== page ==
Walworth County Government Today: Slow down and look out when snowplows are at work
My hope for a few more weeks of autumn ended Dec. 4 when we received our first snowfall of the season. I was reminded that it takes some drivers a snowstorm or two before they get into winter driving mode. I passed a couple of cars that had driven off I-43 in Waukesha County that afternoon. I was surprised because while conditions merited reduced speeds, the road was in pretty good shape. I am a coward when it comes to winter driving, but I felt in control at 55 mph. I apparently wasn't alone in my observations of the traffic that day, because on Monday I received a request from our public works department to run a column about winter driving.
Our drivers asked that I pass along two tips — the first pertains to following snowplows and the second involves passing them.
State law prohibits following a snowplow closer than 200 feet on roads with a posted speed limit of more than 35 mph. There are some good reasons for this. Our drivers need to occasionally slow down, stop and sometimes back up. They don't have a chance to see a car that is following too closely. Our drivers are spreading tons of salt on the roadway, in some places up to 300 pounds per mile. It goes without saying that you wouldn't want all of that salt deposited on the hood of your car.
The second issue pertains to passing. While you may not see it at nighttime or when visibility is poor, our trucks are equipped with wing blades that typically extend beyond the width of the truck. These blades can weigh as much as a compact car. Motorists who don't take this into account can strike the blade, putting themselves and our drivers at great risk.
One part of the winter season that I don't look forward to is reviewing accident claims involving our plows. I am amazed at the skill of our crews given the treacherous conditions in which they work and the size of the equipment they operate. A common theme in these accidents is a lack of patience by motorists. While reducing your speed can add a few minutes to your trip, hitting a snowplow will add significantly more time to your trip and can have life-and-death consequences.
In Wisconsin, road maintenance is the responsibility of one of five jurisdictions. Cities, villages, towns, counties and the state each “own” roads and are responsible for keeping them plowed. I am sometimes asked why county trucks maintain state roads like the interstate. The state actually has an agreement with Walworth County, and most other counties, known as a routine maintenance agreement, to maintain its highways. Each county performing state work is reimbursed by the Department of Transportation.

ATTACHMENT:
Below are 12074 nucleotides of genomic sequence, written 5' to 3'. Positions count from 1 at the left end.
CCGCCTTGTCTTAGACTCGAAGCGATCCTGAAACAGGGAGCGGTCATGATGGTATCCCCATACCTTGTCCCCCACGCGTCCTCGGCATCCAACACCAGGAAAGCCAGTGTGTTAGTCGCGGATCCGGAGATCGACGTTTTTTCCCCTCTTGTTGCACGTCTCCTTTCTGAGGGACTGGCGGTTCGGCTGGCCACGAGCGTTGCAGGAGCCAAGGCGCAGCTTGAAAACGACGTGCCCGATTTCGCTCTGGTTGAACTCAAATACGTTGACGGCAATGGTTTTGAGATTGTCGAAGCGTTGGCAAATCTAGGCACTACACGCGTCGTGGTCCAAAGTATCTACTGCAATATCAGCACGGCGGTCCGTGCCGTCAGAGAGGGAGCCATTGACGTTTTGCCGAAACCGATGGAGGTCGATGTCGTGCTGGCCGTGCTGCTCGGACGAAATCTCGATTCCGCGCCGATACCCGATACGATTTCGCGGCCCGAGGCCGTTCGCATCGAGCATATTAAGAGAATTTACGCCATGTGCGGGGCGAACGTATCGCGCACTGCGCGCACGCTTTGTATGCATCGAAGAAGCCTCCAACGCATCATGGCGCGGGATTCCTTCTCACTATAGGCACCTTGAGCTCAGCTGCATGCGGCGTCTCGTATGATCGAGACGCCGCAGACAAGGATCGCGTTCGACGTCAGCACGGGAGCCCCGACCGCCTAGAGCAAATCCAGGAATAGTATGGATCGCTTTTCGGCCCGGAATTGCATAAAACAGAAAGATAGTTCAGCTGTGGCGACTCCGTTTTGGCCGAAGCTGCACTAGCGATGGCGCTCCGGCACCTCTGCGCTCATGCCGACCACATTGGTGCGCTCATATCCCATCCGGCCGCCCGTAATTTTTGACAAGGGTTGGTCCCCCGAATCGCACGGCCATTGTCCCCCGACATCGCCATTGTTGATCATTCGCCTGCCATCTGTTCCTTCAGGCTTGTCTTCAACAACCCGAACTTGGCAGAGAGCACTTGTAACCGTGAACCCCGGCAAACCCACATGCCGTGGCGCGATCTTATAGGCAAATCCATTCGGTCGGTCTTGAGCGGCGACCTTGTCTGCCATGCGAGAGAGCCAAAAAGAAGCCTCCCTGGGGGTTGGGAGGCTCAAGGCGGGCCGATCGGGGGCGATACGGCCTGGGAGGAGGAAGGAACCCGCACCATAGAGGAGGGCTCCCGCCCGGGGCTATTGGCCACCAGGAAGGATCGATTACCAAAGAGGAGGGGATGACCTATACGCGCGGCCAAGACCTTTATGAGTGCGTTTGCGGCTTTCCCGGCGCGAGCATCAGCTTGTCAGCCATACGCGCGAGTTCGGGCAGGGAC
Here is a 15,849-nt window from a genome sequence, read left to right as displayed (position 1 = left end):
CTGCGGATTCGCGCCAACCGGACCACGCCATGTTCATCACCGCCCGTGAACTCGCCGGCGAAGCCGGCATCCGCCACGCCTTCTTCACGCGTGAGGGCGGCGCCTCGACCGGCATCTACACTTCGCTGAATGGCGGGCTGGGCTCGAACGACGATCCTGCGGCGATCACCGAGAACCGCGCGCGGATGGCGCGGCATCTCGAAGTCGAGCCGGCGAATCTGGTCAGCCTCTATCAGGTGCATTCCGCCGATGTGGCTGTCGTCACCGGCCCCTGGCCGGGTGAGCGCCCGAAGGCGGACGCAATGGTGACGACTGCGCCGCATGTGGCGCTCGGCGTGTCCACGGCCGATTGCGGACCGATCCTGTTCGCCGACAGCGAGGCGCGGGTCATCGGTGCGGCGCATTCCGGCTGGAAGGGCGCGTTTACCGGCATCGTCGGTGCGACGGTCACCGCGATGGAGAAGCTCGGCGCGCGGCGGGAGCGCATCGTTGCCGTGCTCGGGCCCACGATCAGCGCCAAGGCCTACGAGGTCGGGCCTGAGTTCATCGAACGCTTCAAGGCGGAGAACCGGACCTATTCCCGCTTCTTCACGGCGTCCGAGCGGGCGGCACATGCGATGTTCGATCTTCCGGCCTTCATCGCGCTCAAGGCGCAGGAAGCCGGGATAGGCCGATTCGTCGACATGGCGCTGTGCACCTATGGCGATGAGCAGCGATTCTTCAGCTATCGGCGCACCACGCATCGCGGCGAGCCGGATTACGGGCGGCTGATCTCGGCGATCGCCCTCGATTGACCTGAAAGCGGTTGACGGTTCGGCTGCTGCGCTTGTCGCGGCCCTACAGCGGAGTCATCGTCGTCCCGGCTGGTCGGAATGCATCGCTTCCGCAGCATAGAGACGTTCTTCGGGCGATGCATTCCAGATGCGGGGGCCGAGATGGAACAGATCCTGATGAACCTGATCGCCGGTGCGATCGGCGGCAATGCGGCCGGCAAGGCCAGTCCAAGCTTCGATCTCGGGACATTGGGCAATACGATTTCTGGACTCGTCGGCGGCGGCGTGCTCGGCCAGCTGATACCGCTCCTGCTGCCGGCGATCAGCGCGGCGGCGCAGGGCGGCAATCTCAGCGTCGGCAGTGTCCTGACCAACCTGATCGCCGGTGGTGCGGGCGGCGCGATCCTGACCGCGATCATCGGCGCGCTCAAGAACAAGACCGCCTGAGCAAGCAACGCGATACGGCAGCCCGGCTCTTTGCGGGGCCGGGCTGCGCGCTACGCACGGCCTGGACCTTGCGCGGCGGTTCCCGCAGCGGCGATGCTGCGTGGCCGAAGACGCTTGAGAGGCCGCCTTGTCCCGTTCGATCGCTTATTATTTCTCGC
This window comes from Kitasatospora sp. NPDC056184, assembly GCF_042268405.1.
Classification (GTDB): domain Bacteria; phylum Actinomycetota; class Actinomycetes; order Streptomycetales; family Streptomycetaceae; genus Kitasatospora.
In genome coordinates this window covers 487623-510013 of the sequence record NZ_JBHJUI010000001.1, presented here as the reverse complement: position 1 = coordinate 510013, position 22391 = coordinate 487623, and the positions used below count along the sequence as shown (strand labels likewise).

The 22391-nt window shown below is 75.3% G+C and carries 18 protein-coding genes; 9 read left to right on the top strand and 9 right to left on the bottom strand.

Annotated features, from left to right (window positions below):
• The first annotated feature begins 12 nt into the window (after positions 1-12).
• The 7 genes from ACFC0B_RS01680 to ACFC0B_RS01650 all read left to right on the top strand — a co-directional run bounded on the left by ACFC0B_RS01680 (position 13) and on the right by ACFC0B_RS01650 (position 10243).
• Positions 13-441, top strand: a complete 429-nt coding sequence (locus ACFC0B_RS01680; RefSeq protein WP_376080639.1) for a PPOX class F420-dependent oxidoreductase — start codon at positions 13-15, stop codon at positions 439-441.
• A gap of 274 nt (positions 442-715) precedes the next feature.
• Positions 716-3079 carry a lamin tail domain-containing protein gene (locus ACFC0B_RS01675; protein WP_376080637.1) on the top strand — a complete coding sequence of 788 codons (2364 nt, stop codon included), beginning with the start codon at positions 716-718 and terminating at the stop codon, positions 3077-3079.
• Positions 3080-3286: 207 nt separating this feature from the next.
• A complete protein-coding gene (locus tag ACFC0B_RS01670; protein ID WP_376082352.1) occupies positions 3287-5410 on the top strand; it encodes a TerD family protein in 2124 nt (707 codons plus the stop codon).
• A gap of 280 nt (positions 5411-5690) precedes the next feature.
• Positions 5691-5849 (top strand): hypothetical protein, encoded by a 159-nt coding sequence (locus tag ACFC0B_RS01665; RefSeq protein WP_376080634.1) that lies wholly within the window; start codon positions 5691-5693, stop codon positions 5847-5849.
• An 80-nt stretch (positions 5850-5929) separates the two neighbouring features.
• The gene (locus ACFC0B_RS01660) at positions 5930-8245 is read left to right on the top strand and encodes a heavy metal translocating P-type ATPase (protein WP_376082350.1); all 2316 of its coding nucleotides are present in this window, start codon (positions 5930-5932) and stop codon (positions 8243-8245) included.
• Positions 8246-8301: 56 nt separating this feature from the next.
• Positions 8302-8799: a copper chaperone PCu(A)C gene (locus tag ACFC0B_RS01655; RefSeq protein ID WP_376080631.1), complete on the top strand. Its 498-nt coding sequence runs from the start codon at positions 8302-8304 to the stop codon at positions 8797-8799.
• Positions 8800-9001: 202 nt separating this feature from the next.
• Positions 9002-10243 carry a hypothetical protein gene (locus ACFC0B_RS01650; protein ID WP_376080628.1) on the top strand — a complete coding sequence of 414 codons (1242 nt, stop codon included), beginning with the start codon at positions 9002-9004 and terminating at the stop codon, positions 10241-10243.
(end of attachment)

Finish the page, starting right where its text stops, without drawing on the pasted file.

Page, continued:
This arrangement was started nearly 90 years ago and has historically made sense for both parties. The state doesn't have to hire thousands of highway workers and purchase a fleet of snowplows. Counties, on the other hand, have been able to use revenues from the state work to offset some of the costs of purchasing equipment. The system is fairly unique, because only a few other states follow the model.
As a result of our agreement with Wisconsin, Walworth County workers plow nearly 700 lane miles of state highways in addition to 451 lane miles of county roads. These miles are divided into 23 sections, or beats. Each beat is the responsibility of a public works employee. For the past several years, the county has hired a number of seasonal workers to focus on the expressways and supplement the work done by our regular crews.
The relationship between the state and county government occasionally has become strained as the state has come to grips with budget issues. In 2010, for example, the state cut and then froze the amount of money it allocated to pay for its highway work. In some cases, this led to the state ordering less maintenance work in summer. That situation posed several problems. By taking advantage of our workforce during the winter, but pulling back funding for non-winter projects, the county was forced to increase its share of funding to keep our workers employed year-round. While we do employ seasonal workers to supplement our crews in the winter, it is neither cost-effective nor efficient to do this on a large scale.
Our relationship with the state has improved in recent years. The state now makes performance-based maintenance projects available to counties, of which our county has taken advantage.
For your safety, and that of our crews, take your time when driving this winter. Remember that warmer weather is just seven or eight short months away.
Dave Bretl is the Walworth County administrator. Contact him at 262-741-4357 or visit www.co.walworth.wi.us.